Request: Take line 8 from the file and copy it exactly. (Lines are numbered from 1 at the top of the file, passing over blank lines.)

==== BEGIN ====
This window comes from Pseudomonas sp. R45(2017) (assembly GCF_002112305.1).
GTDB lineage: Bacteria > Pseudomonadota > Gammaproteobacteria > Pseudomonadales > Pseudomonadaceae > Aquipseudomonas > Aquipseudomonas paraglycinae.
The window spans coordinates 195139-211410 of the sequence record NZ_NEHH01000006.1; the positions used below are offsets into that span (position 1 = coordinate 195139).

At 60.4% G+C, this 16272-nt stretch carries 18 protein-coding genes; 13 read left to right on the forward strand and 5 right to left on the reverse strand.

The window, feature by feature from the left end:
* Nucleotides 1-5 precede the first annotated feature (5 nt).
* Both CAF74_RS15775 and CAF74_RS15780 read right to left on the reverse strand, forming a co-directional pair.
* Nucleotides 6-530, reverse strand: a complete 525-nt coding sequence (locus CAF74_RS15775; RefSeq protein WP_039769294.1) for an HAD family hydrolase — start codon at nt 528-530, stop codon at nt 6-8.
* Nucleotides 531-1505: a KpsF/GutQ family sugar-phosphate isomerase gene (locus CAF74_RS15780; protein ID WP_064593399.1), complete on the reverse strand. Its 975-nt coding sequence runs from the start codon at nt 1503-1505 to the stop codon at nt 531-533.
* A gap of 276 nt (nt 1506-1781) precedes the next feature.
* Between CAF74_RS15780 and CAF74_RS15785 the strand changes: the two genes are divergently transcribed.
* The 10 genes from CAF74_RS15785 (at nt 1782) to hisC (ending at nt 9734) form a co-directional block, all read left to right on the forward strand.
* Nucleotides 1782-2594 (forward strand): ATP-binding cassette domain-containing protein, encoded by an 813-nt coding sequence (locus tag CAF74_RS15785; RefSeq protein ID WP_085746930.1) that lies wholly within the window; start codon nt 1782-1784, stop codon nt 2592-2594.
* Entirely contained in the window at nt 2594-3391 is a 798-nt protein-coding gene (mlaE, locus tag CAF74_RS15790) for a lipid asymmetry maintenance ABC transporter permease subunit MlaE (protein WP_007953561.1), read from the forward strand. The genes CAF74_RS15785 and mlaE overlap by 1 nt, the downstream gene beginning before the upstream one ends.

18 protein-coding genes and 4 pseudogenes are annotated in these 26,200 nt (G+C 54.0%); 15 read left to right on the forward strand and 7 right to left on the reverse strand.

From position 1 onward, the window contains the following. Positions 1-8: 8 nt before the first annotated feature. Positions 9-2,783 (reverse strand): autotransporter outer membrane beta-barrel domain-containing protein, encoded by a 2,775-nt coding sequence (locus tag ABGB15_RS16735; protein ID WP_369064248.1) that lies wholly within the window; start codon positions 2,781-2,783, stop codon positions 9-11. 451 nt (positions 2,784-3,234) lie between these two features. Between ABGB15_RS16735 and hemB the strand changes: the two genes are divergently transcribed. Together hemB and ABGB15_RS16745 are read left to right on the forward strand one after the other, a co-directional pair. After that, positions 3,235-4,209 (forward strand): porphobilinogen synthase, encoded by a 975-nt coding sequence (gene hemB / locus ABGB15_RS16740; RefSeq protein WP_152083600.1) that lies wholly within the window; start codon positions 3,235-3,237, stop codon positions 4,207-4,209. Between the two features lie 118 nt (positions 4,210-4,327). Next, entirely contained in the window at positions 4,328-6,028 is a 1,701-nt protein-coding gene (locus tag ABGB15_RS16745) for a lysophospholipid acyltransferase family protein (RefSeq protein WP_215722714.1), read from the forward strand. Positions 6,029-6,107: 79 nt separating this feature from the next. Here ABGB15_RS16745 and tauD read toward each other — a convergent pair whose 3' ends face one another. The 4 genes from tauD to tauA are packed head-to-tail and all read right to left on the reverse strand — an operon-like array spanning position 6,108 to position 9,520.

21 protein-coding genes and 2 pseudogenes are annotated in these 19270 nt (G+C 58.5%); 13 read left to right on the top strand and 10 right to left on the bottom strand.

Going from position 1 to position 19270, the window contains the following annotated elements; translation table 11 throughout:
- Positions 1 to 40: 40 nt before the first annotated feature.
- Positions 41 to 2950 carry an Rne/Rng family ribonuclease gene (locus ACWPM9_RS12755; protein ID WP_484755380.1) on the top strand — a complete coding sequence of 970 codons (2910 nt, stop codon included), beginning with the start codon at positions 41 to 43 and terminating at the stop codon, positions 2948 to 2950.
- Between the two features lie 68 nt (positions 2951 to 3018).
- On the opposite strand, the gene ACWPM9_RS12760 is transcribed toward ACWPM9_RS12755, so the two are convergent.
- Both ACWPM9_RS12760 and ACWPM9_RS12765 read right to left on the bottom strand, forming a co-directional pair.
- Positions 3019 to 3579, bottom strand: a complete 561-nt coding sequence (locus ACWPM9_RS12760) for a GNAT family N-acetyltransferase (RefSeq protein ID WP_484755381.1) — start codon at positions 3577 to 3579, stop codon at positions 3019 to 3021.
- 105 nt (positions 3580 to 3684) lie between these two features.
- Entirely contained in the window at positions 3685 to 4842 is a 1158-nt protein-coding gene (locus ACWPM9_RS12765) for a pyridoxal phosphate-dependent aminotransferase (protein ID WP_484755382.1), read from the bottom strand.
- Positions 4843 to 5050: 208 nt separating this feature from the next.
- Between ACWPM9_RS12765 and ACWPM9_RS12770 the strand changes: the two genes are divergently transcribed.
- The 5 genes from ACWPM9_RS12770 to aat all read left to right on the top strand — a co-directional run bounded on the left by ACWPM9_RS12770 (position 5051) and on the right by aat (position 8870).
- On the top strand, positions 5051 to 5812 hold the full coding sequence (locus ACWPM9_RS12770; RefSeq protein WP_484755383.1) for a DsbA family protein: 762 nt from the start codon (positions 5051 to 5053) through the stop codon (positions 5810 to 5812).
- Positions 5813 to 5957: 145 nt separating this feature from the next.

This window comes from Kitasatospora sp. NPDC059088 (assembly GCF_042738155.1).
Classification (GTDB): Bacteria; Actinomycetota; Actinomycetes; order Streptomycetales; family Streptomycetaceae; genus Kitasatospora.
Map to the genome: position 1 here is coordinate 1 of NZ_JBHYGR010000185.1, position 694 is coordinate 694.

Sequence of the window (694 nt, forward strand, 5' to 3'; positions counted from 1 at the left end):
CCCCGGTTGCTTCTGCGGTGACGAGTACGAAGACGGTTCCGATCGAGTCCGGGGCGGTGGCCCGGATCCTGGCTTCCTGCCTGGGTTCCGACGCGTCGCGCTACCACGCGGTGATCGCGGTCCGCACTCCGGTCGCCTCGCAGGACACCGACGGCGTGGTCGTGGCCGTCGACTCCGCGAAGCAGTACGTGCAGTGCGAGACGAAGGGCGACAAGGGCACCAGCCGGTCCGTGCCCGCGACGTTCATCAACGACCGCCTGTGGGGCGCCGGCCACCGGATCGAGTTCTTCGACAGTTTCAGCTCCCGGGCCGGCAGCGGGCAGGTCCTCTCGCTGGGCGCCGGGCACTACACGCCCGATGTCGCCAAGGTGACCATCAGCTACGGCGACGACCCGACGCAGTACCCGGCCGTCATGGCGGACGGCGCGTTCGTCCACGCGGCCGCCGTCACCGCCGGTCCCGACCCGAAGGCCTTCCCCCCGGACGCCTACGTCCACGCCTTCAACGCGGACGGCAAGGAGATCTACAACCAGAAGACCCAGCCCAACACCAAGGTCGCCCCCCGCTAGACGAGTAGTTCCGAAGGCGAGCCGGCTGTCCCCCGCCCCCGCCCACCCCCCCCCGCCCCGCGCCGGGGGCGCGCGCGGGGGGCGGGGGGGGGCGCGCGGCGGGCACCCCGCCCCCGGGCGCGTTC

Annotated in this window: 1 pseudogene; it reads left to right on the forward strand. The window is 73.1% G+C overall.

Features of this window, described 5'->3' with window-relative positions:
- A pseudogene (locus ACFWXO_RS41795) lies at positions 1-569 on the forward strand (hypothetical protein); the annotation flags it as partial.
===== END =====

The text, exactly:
* Nucleotides 6-530, reverse strand: a complete 525-nt coding sequence (locus CAF74_RS15775; RefSeq protein WP_039769294.1) for an HAD family hydrolase — start codon at nt 528-530, stop codon at nt 6-8.